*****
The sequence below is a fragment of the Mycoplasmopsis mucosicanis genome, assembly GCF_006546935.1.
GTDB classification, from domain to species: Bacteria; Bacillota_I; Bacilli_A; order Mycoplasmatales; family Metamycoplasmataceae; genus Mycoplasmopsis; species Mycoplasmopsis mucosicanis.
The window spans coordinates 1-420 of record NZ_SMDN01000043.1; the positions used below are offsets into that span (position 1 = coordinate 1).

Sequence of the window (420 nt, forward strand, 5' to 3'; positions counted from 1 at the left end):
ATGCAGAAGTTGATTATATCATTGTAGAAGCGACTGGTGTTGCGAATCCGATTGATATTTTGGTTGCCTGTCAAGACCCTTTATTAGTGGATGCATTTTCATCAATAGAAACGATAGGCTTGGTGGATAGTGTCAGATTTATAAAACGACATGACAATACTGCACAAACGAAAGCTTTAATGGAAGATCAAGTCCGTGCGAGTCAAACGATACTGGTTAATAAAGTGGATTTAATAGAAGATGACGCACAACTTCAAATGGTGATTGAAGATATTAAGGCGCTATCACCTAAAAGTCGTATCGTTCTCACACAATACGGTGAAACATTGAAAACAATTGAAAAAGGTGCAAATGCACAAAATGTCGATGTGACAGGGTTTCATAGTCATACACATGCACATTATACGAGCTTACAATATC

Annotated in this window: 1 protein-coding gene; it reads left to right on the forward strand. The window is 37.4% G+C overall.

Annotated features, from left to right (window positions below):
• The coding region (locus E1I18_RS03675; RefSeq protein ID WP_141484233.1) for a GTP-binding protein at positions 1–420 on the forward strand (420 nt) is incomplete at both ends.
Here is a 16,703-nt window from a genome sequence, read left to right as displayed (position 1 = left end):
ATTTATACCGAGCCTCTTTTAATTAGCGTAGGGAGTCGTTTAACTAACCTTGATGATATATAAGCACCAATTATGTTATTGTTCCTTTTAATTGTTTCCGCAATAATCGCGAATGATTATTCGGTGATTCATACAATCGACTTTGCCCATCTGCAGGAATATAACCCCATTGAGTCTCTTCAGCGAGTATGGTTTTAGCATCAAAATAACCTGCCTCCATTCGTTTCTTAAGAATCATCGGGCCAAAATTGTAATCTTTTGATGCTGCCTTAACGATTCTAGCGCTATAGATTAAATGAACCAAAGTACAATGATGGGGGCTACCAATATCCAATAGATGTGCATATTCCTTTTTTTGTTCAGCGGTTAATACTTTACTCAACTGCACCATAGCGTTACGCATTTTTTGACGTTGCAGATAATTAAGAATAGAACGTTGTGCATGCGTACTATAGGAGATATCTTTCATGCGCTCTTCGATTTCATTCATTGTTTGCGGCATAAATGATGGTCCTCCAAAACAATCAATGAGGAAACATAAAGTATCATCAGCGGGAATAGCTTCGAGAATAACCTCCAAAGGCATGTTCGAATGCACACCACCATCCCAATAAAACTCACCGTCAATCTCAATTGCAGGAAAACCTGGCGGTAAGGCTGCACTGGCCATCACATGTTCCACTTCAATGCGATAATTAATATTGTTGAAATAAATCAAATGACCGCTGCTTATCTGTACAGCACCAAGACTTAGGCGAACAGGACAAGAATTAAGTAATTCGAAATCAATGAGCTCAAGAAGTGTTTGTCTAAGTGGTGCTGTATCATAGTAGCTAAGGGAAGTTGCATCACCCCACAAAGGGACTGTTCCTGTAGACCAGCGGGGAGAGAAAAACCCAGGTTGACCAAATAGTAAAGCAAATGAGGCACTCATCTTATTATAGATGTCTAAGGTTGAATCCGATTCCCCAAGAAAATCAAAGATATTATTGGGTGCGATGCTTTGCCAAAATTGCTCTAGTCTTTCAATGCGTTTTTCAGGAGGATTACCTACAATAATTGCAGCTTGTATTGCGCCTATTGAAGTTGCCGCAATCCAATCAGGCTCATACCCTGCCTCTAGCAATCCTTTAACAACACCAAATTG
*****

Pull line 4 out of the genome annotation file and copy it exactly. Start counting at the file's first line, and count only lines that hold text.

Sequence of the window (420 nt, forward strand, 5' to 3'; positions counted from 1 at the left end):